Drugs in Newport: Defining the Battles
“Realize it can be your brother, your child, your mother,” said Newport Police Lt. Michael Naylor of the Vice/Narcotics Division.
The department, known for its commitment to community policing, often pursues alternatives to charging a dealer who is struggling with addiction. In 2016, three overdose deaths were reported to Newport police. Two residents died from an overdose last week. One victim sucked on a Fentanyl patch and the other shot heroin for the first time in a while.
“You get a little nervous,” said Naylor about the unusual spike. Last year, heroin laced with the synthetic opioid fentanyl contributed to the majority of the 171 overdose deaths in Rhode Island, according to the Department of Health. Fentanyl is up to 100 times more potent than morphine.
Naylor’s three-man unit recently celebrated a significant enforcement success with the arrest of large-scale cocaine distributor Pedro Jimenez-Rodriguez. The 40-year-old was importing a kilogram of cocaine each month from Puerto Rico. Last week, police were notified that Rodriguez will be federally prosecuted.
“That was very good news,” said Naylor. “He was a big one.”
Newport police seize one to two kilograms of cocaine in a typical year. A kilogram is worth approximately $40,000 wholesale and $80,000 on the streets. Police arrested Rodriguez on Jan. 13, after months of questioning mid-level drug dealers and monitoring a drug deal.
On Jan. 10, a postal inspector intercepted a package addressed to Rodriguez and found the cocaine hidden in a child’s pink ottoman. The contents were repackaged, delivered, and Rodriguez was arrested after police broke down the door.
Although some police departments treat dealers equally, that is not what Naylor teaches the patrol unit.
“When you first start, you think a delivery is a delivery,” said Naylor, who has been policing for 24 years. “When you are in patrol you get numb to it. But these are the sons and daughters of our community. “
For instance, Newport police recently arrested a woman for selling heroin. Like most heroin addicts Naylor interviews, doctor-prescribed painkillers hooked her on drugs. When pills became too expensive, she turned to street drugs.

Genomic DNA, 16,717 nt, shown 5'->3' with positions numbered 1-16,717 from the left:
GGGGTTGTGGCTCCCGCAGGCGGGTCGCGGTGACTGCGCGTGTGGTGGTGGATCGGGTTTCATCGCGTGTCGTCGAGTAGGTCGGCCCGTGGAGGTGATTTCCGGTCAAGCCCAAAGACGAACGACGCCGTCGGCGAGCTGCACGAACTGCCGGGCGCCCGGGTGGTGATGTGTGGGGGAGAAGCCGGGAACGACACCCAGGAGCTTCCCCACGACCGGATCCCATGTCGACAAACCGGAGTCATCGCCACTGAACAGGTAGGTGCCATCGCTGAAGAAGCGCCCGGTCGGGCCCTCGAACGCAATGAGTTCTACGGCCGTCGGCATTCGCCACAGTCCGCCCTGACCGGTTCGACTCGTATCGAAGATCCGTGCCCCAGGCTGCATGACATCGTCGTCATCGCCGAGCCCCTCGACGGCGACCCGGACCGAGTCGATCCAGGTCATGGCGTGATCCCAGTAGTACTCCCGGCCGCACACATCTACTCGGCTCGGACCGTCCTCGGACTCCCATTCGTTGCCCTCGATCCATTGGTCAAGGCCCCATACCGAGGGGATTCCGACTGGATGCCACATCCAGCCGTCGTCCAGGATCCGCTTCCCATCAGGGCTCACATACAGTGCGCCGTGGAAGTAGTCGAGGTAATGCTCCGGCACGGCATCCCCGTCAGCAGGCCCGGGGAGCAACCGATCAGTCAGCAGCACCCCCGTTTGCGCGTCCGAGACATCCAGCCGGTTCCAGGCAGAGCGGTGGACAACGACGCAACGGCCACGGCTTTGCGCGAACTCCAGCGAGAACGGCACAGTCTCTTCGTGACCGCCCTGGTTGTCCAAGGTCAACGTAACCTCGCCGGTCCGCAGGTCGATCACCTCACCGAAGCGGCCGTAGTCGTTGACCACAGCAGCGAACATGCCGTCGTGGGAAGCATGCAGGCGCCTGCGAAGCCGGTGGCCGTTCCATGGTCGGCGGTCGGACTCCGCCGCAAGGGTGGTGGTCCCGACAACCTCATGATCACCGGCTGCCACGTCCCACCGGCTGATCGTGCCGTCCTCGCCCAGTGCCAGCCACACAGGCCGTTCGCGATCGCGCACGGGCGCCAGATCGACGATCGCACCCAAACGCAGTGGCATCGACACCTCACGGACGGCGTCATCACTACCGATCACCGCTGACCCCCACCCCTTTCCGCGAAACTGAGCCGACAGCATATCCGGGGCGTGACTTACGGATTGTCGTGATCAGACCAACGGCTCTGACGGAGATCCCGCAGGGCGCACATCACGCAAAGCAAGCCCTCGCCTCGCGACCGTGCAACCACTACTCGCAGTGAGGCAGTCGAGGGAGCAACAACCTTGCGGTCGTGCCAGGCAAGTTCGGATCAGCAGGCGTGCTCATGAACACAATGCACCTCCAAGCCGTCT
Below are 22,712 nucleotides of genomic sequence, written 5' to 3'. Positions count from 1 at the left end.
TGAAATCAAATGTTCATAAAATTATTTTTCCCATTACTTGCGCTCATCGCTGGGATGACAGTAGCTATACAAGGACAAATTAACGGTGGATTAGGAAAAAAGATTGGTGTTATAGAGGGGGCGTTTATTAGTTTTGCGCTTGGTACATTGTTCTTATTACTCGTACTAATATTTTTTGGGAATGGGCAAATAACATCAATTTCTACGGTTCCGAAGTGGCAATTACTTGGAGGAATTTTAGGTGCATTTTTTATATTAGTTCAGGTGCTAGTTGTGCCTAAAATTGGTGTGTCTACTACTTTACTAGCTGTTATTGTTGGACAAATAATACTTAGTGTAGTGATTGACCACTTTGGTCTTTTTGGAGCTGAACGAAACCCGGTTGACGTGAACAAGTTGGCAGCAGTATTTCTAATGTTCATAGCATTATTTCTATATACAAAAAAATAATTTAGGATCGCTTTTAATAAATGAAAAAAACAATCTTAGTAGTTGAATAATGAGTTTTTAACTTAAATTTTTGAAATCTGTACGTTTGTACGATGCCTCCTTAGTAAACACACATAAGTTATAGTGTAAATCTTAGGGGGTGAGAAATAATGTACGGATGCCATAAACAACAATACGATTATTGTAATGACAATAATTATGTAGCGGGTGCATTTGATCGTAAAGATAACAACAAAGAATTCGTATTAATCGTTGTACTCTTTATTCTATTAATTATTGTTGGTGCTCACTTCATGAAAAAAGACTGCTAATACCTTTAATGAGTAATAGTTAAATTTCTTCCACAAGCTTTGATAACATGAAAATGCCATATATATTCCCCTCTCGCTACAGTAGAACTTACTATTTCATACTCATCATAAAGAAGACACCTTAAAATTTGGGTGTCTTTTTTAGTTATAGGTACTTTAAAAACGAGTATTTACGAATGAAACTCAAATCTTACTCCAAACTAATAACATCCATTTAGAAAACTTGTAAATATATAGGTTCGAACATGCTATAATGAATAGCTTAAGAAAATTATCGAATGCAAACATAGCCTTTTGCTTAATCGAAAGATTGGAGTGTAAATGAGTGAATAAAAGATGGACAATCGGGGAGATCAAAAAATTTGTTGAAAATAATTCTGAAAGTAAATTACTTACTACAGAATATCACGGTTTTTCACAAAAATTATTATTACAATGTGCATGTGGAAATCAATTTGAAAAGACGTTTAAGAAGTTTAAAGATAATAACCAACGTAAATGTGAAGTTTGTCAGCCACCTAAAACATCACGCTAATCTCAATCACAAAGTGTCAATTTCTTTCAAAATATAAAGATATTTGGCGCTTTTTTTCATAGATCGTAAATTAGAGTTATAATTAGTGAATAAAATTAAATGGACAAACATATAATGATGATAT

“I couldn’t afford to get high, so I started selling it,” said the woman in a recorded interview. “I didn’t wake up one day and decide I wanted to sell drugs.”
To avoid painful withdrawal symptoms, she has become a “slave” to the drug. “That’s all you care about. It comes before your family, your kids, everything,” she said tearfully.
A 30-year-old Newport fisherman recently survived his 13th accidental heroin overdose. When it comes to addiction, “the general public doesn’t have a clue,” he said.
“Heroin will take everything you think you own. Your family, your soul, it will take everything,” said another local fisherman who recently overdosed.
When Naylor joined the department 24 years ago, the sale of crack cocaine was rampant in Newport.
“There were drug dealings in the street. It was out in the open. On Broadway, low income housing, the kids dealt it on the corners,” Naylor said.
In 1994, during the crack cocaine epidemic, President Clinton signed the Violent Crime Control and Law Enforcement Act, which provided billions of dollars to police departments and stiffer penalties for drug dealers.
“All of a sudden, it wasn’t profitable to deal drugs in Newport,” said Naylor. “We had a lot of drug dealers come from out of town.”
Critics say the bill unfairly targeted African Americans, because penalties for crack cocaine were far more severe than for those in possession of powder cocaine, which is more popular among white drug users.
The federal prison population doubled in 20 years, filling up with black males. Since leaving office, Clinton expressed regret about the unintended consequences of the law.
“If you had five grams of crack, you went to federal prison for five years. They just lessened it under President Obama,” said Naylor. “There are local, small-time drug dealers still serving sentences in federal prisons across the country.”
Today, with less funding available, the department has moved away from conducting large drug sweeps.
Despite cutbacks and relaxed sentences, the drug problem in Newport has not reverted back to 1980s levels. Last year, police executed 21 drug-related search warrants, 23 cocaine or heroin arrests, six firearm arrests and one murder arrest.
“Compared with the statewide average, Newport’s numbers are about the same,” said Naylor.
[Editor’s note: This is the first story of a “Drugs in Newport” series. The next story will be published on March 30.]